Last Friday, I sat through a USFRA Food Dialogues panel, where they were asking and answering the question, "Who is shaping America's nutrition choices?"
They talked about media and commercials. They talked about food production, specifically land, water and energy. They talked about our crazy-busy lifestyle and processed foods. They talked about a knowledge gap in food production, and about dieticians.
And I had a crazy thought: what about the fact that (a lot of) Americans don't know how to cook?
At the November 2012 Food Dialogues in NYC, Tracie McMillan, author of The American Way of Eating, spoke about the "lost art of cooking from scratch." She told how cooking from scratch is an art that's been passed down over time, and that it's gotten lost in a lot of households.
"It's a high-level skill that you have to learn over several years," McMillan said. "I would be much more comfortable judging people for their food choices if I knew everyone in the U.S. could cook from scratch."
I learned to cook in three different places: my mother's kitchen, although I paid little attention because I'd rather have been in the barn, but did learn basic baking skills; my mother-in-law's kitchen, where I have her on speed dial and have asked approximately 3,682,504 questions since our June 1998 wedding; and in my high school home economics class.
Admittedly, when I was in high school in the early '90s, taking home economics was not the thing that girls who wanted to go to college did. Even today, I don't know what possessed me to take not just Foods and Nutrition I but also Foods and Nutrition II. Most likely, I had an open hour and I generally felt that study hall was a waste of time. I don't know. But I took two semesters' worth and I learned a lifetime of skills: how to plan a menu, how to select ingredients, how to plan a balanced meal (fruit, vegetable, meat, grain and dairy, thank you very much).
I also learned what happens when you want to make taco salad and you aren't specific in your Italian dressing order, and they send you creamy Italian. And then you stir it all together and plan to eat it the next day. All I can say is, thank goodness we had a substitute that day and I'm sorry, Mrs. Shupe, but that taco salad went into the trash in small napkin-wrapped increments. True confessions.
I digress. Somewhere along the way, home economics became the antithesis of the feminist movement. Home ec wasn't cool anymore, especially for girls who wanted a college education and a career. That of course, makes little sense; we still need to eat, and eat nutritiously and for less money.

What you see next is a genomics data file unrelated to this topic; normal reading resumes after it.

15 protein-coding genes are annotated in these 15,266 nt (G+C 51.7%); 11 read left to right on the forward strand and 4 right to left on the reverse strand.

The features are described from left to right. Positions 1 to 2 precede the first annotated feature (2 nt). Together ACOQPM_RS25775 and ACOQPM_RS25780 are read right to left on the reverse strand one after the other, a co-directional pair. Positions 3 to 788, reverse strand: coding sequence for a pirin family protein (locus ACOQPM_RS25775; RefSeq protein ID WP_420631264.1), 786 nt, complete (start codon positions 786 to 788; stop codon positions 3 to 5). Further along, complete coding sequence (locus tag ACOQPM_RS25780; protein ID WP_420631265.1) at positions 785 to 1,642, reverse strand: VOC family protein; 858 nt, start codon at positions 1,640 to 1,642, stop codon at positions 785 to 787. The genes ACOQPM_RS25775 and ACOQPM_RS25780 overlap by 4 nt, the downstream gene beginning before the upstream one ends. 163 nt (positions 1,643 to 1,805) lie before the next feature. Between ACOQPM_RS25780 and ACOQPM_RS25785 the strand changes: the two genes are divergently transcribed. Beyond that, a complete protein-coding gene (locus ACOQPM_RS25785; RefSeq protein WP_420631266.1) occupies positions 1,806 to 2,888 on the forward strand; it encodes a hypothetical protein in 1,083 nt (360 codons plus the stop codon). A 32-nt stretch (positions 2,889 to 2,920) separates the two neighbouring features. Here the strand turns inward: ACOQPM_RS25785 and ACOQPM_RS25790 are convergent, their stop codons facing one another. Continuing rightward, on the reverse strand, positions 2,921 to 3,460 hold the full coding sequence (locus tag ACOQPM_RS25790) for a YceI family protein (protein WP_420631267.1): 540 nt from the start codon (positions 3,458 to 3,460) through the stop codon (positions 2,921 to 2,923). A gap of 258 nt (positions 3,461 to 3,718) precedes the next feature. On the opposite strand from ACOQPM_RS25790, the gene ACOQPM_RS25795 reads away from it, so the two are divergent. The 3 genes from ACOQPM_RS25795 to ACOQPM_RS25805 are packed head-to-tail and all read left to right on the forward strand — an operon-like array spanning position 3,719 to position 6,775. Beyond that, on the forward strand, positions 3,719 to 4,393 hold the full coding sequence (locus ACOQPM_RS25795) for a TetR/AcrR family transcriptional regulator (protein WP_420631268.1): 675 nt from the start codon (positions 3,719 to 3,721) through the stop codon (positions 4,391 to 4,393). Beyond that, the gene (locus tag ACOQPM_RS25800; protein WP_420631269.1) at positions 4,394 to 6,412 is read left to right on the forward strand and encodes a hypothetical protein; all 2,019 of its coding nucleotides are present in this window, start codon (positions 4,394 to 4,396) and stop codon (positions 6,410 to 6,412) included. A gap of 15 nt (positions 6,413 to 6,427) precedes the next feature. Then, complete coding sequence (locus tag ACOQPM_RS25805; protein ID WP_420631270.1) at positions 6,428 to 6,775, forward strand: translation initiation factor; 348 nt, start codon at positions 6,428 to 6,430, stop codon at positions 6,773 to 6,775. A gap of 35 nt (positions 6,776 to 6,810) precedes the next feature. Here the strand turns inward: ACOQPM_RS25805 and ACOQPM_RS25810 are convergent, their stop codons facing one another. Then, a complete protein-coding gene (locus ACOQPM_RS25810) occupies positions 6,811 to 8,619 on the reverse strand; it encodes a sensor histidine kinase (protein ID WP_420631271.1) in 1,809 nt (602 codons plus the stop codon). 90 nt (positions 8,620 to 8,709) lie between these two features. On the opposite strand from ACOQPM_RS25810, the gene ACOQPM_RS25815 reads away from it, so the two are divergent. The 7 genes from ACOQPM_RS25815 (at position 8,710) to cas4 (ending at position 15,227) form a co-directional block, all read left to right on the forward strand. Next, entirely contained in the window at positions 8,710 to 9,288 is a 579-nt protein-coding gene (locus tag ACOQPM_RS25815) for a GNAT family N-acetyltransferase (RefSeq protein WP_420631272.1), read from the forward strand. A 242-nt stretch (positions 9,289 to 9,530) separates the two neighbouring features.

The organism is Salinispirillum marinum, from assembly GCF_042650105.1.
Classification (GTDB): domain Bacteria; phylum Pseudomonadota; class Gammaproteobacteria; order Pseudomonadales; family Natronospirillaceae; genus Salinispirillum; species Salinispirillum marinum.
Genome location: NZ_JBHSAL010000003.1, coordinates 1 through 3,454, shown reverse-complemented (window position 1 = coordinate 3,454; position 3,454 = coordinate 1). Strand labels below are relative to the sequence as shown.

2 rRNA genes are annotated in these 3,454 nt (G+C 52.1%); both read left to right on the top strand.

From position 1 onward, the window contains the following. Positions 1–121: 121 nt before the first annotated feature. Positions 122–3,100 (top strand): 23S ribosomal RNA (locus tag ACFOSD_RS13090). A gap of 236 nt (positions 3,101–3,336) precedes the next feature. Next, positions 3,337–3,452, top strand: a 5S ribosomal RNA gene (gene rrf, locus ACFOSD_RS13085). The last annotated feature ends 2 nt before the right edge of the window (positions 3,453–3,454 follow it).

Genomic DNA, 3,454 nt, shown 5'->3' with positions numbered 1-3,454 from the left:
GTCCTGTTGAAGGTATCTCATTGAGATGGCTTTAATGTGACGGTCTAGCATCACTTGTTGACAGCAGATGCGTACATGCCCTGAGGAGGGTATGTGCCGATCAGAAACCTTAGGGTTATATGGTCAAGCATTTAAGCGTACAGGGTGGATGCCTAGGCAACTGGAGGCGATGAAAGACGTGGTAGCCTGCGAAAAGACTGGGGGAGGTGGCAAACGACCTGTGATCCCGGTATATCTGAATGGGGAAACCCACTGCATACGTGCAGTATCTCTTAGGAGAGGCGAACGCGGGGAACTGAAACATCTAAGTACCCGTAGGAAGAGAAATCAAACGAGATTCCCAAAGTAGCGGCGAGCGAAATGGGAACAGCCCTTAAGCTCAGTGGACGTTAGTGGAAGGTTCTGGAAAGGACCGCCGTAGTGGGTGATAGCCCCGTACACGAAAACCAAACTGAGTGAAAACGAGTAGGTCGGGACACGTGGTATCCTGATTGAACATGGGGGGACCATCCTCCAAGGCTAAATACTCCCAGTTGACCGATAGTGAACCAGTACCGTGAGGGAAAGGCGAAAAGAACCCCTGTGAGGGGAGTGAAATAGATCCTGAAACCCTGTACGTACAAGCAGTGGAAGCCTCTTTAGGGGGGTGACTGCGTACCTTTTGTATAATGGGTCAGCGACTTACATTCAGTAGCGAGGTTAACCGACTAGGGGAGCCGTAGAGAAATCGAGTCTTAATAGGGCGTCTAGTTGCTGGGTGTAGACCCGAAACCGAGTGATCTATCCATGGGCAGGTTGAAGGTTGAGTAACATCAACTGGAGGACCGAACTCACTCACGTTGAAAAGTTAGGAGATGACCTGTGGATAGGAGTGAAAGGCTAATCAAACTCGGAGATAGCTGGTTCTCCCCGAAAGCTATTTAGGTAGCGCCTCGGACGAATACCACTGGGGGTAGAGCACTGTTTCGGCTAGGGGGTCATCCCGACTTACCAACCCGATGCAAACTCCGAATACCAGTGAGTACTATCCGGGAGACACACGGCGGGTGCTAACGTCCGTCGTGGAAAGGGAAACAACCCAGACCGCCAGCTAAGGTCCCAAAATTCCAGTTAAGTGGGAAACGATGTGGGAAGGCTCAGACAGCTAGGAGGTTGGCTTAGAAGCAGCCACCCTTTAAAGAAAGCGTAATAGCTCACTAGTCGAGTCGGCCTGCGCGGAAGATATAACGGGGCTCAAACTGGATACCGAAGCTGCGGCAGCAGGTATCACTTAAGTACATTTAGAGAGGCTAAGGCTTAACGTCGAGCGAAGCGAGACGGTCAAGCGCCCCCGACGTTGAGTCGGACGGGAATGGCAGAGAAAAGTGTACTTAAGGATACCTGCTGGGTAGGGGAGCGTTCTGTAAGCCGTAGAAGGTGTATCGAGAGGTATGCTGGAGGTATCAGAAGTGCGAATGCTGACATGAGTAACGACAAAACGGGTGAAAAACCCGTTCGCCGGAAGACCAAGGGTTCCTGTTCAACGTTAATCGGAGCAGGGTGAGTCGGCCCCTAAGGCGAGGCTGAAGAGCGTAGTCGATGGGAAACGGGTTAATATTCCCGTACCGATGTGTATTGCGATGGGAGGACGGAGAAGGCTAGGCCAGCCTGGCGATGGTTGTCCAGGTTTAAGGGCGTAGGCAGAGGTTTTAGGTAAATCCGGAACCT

Karen Leonas at Washington State University says that prior to World War II, home economics was about taking the latest in science and technology and applying it to the home. It was also a professional path for women who wanted to do something other than teach school - nutrition and design, for example. During the war, women left the home and went to work in factories and pursued careers in male-dominated fields. She adds that following the war, there was an effort to get women back into the home and home economics became a part of that movement. Universities encouraged women to go into home economics, and Leonas believes it changed home ec's image: "It became more about keeping women in the home than about teaching students the latest science and technology. Home economics and all the good it did us was cast in an unflattering light," Leonas says. Home ec basics were widely rejected during the women's liberation movement of the 1960s and '70s, and home ec became viewed as a limitation rather than an opportunity.
By the time I arrived at the University of Illinois, home economics as a major had ceased to exist. The home economics department had been folded into a variety of other majors: food science, textiles, human development and family studies. There was no major for someone who wanted to teach home economics because the theory was that no one wanted home economics teachers.
At the time, I worked in the alumni office and suffice to say, there were some home ec alums who were decidedly unhappy about what they saw as a short-sighted turn of events.
It seems they may have been right.
Because here we are, recovering from a recession. A consuming public that's suddenly interested in "old fashioned" ideas like home canning, baking, gardening, sewing and food production. Stretching their food dollar, and turning a protein from the centerpiece of the meal into a component of the meal - the "year of the casserole," some nutritionists joke. Processed convenience foods are out; homegrown, local and home-cooked are in.
But do they know what to do with them?
I have long said, often in the occasional speech to farm groups, that I want my children to leave the house knowing a couple things: first, that they might know what a good, balanced, home-cooked meal looks like. And second, that they might know how to cook from scratch. That they'll leave my house knowing what to do with a chuck roast. Or a packet of yeast.
And I wonder, where did you learn to cook? Where do you think young people are learning to cook today, for those who don't learn at home? Is the lack of emphasis on home economics to blame? Could a stronger home economics education system help young people learn more about food production, food preparation and food value? Could it change the way our country makes food choices?